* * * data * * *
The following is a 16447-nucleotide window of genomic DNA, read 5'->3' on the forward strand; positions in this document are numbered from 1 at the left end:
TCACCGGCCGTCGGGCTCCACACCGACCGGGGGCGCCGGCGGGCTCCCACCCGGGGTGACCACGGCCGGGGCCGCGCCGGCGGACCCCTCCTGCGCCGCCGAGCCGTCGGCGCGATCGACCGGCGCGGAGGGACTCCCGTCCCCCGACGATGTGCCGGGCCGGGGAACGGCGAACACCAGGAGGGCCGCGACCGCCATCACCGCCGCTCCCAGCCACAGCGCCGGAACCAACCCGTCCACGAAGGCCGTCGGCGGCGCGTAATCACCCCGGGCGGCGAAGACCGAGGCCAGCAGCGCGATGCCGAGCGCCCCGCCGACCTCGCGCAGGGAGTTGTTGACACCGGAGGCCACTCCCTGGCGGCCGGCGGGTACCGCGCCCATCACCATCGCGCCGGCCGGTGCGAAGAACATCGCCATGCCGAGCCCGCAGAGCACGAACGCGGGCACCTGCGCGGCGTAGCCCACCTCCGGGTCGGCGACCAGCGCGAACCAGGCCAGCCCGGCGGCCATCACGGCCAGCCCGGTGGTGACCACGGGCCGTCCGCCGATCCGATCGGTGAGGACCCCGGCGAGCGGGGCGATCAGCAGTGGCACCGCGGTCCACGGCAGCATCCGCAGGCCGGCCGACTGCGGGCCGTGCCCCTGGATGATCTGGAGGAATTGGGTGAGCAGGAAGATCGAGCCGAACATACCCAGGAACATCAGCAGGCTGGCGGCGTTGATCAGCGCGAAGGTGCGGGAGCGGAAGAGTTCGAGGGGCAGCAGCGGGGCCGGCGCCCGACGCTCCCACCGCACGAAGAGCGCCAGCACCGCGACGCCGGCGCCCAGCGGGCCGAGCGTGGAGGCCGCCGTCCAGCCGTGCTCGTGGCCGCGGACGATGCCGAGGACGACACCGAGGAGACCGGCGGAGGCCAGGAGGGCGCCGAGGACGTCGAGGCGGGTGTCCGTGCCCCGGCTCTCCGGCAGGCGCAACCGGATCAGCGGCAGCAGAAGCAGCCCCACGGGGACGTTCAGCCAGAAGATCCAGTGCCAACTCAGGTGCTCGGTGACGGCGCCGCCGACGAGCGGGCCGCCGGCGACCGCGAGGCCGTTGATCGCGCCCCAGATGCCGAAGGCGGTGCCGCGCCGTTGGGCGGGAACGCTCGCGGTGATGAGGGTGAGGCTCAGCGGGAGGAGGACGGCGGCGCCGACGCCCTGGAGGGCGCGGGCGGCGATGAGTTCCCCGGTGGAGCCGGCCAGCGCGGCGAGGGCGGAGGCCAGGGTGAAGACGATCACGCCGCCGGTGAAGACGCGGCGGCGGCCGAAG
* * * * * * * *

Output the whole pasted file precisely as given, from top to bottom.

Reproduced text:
The following is a 16447-nucleotide window of genomic DNA, read 5'->3' on the forward strand; positions in this document are numbered from 1 at the left end:
TCACCGGCCGTCGGGCTCCACACCGACCGGGGGCGCCGGCGGGCTCCCACCCGGGGTGACCACGGCCGGGGCCGCGCCGGCGGACCCCTCCTGCGCCGCCGAGCCGTCGGCGCGATCGACCGGCGCGGAGGGACTCCCGTCCCCCGACGATGTGCCGGGCCGGGGAACGGCGAACACCAGGAGGGCCGCGACCGCCATCACCGCCGCTCCCAGCCACAGCGCCGGAACCAACCCGTCCACGAAGGCCGTCGGCGGCGCGTAATCACCCCGGGCGGCGAAGACCGAGGCCAGCAGCGCGATGCCGAGCGCCCCGCCGACCTCGCGCAGGGAGTTGTTGACACCGGAGGCCACTCCCTGGCGGCCGGCGGGTACCGCGCCCATCACCATCGCGCCGGCCGGTGCGAAGAACATCGCCATGCCGAGCCCGCAGAGCACGAACGCGGGCACCTGCGCGGCGTAGCCCACCTCCGGGTCGGCGACCAGCGCGAACCAGGCCAGCCCGGCGGCCATCACGGCCAGCCCGGTGGTGACCACGGGCCGTCCGCCGATCCGATCGGTGAGGACCCCGGCGAGCGGGGCGATCAGCAGTGGCACCGCGGTCCACGGCAGCATCCGCAGGCCGGCCGACTGCGGGCCGTGCCCCTGGATGATCTGGAGGAATTGGGTGAGCAGGAAGATCGAGCCGAACATACCCAGGAACATCAGCAGGCTGGCGGCGTTGATCAGCGCGAAGGTGCGGGAGCGGAAGAGTTCGAGGGGCAGCAGCGGGGCCGGCGCCCGACGCTCCCACCGCACGAAGAGCGCCAGCACCGCGACGCCGGCGCCCAGCGGGCCGAGCGTGGAGGCCGCCGTCCAGCCGTGCTCGTGGCCGCGGACGATGCCGAGGACGACACCGAGGAGACCGGCGGAGGCCAGGAGGGCGCCGAGGACGTCGAGGCGGGTGTCCGTGCCCCGGCTCTCCGGCAGGCGCAACCGGATCAGCGGCAGCAGAAGCAGCCCCACGGGGACGTTCAGCCAGAAGATCCAGTGCCAACTCAGGTGCTCGGTGACGGCGCCGCCGACGAGCGGGCCGCCGGCGACCGCGAGGCCGTTGATCGCGCCCCAGATGCCGAAGGCGGTGCCGCGCCGTTGGGCGGGAACGCTCGCGGTGATGAGGGTGAGGCTCAGCGGGAGGAGGACGGCGGCGCCGACGCCCTGGAGGGCGCGGGCGGCGATGAGTTCCCCGGTGGAGCCGGCCAGCGCGGCGAGGGCGGAGGCCAGGGTGAAGACGATCACGCCGCCGGTGAAGACGCGGCGGCGGCCGAAG